With the added freedom that has come with my class being allowed overnight liberty on Saturdays, I took the opportunity to head home for one night a few weeks ago. Right now I have wanted to be home more than ever. I have been talking to my friends at home about all the fun we are going to have this summer and I am looking forward to it. One program I am excited for this summer in the Coastal Sail Training Program when some of the other cadre and I take a two week yacht cruise through southern New England and we pull right into my hometown, so I’m looking forward to that.

 

Now it is all about finishing the last two weeks of the academic year strong, and, soon, summer will bring some new adventures and good times.

 

More about Derek.

 

Something to Consider

(Choosing the Coast Guard Academy, Class of 2019) Permanent link
Friedman Photo I’m pretty sure almost every blog starts this way, but time is flying by. As the corps returns from spring break, eyes are pointed toward summer training, and the increase in rank that comes with the Class of 2017 graduation and the Class of 2021 swearing in.

 

The Admissions Office is starting to send out appointments so I’d like to offer some food for thought to those agonizing about what to do as your future seems to hang over you now more than ever.

 

 

  1. If you are wait-listed and want to come here do NOT give up hope. I was wait-listed for the prep school program. After emailing my Admissions Officer at least once every other week, I was able to gain entry into the CGAS program and now I am about to recommit and become a 2/c. The wait list is just that, a wait list, not a denial. If you want to be here, this, more than ever, is your time to show it.
  2. Know why you want to be here. This may seem obvious, but even the most driven of people will be tested during their time at the Academy. If you are going here solely for the “free” college or because your parents want you to, odds are you will not make it to graduation. I put free in quotation marks because you give up a lot of freedom coming here, but if this is your dream and you want to be in the Coast Guard it is a worthwhile sacrifice.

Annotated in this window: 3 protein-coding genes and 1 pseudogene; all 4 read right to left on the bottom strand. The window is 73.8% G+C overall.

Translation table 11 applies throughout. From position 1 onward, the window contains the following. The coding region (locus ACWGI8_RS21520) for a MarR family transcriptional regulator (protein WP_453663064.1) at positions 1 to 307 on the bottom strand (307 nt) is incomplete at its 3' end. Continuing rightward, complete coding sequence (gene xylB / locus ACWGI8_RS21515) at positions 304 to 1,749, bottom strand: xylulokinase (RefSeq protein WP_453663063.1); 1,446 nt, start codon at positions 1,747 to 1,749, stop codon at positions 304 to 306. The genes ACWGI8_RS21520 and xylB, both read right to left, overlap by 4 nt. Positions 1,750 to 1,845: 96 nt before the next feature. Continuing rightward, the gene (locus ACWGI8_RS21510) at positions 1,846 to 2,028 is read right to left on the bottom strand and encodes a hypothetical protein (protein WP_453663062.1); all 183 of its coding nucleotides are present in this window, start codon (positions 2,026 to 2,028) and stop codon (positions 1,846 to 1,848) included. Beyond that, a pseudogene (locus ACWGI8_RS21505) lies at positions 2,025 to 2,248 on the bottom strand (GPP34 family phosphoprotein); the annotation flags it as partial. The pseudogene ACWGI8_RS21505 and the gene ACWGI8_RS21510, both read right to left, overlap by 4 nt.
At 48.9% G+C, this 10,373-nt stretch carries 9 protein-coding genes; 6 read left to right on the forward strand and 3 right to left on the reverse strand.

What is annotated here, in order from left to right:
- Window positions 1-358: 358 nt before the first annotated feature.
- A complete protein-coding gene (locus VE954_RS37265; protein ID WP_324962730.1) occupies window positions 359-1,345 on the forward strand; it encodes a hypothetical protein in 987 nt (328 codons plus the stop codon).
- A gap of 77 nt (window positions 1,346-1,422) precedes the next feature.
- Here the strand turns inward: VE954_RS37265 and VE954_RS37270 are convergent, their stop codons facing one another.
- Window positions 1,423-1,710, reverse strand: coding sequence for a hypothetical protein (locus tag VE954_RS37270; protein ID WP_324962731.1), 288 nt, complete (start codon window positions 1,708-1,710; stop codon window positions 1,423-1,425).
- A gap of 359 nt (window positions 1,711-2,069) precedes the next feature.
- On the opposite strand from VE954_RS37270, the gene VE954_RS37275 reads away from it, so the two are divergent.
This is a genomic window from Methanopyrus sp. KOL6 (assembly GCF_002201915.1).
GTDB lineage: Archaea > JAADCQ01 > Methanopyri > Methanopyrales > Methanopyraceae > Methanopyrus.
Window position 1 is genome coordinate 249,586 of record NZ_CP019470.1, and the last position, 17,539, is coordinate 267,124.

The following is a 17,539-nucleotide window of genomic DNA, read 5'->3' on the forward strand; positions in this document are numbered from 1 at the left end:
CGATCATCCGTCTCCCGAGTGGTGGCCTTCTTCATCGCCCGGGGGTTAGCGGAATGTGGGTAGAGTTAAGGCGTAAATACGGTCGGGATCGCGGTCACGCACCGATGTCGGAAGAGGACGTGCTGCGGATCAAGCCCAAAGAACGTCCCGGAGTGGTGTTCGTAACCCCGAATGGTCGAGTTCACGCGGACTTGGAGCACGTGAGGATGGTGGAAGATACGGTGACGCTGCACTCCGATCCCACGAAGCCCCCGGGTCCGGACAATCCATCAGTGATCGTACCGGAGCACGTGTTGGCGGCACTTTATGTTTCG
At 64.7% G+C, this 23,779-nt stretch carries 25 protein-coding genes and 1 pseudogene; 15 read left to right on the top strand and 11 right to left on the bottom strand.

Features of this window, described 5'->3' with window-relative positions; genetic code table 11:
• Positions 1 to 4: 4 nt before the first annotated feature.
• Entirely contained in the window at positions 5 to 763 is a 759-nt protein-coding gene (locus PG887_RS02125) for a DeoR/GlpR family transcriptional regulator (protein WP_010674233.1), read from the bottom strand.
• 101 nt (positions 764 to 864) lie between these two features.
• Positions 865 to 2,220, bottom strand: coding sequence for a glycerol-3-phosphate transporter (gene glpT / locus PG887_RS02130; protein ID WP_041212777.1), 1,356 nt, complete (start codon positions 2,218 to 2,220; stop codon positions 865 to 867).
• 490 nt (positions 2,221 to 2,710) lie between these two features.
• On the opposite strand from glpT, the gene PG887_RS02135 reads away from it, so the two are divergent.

3. Choose the Academy because of the service, not the service because of the Academy. If you are choosing between academies remember that you will spend four years at the Academy, and at least five years in the service of that Academy. Know about the branch you are joining, not just the Academy. If you just want to go to the Coast Guard Academy but not serve in the Coast Guard you’re going to be in a difficult spot.

 

I know there is a lot to think about, but you’re about to make a big choice, a bigger one than you probably even realize. When I accepted my appointment, I knew I wanted to be in the military and I wanted to serve in the Coast Guard because I believe in the humanitarian aspect of our missions. This is a simple reason, but believing in the mission, and the amazing people at the Academy, is what helped push me through the hard days that are there by design.

 

If you have received an appointment, congratulations, it is not easy and it is something you should be proud of. If you are wait-listed, do not give up. I’m proof you can make it to the Academy and be successful. If you were not admitted, also don’t give up. If you want to be here go to another school, talk to your Admissions Officer at the Academy about what kind of classes to take and make you an even better candidate for the next application cycle. There are A LOT of cadets at the Academy who already have degrees and came to the Academy after the fact.

 

If you have any questions about the Academy or my limited knowledge of the operational Coast Guard, please feel free to email me Jill.M.Friedman@uscga.edu. I hope I have helped in your decision process. The great Class of 2019 can’t wait to meet you all!

 

More about Jill.

 

Winter Recap

(Academics, Athletics, Extracurricular Activities and Faith-Based Involvement, Just for Fun, Class of 2019) Permanent link
Silliman Photo So, I am currently in Annapolis training with the sailing team on our spring training trip. Seeing the immense size of the Naval Academy certainly makes us comprehend how different the Coast Guard Academy really is. Being in Annapolis for the first time and seeing the large, Greco-Roman buildings of the Naval Academy certainly was a culture shock for me in comparing it to the small New England Coast Guard Academy campus with its federal-style architecture. I still would not want to be anywhere else.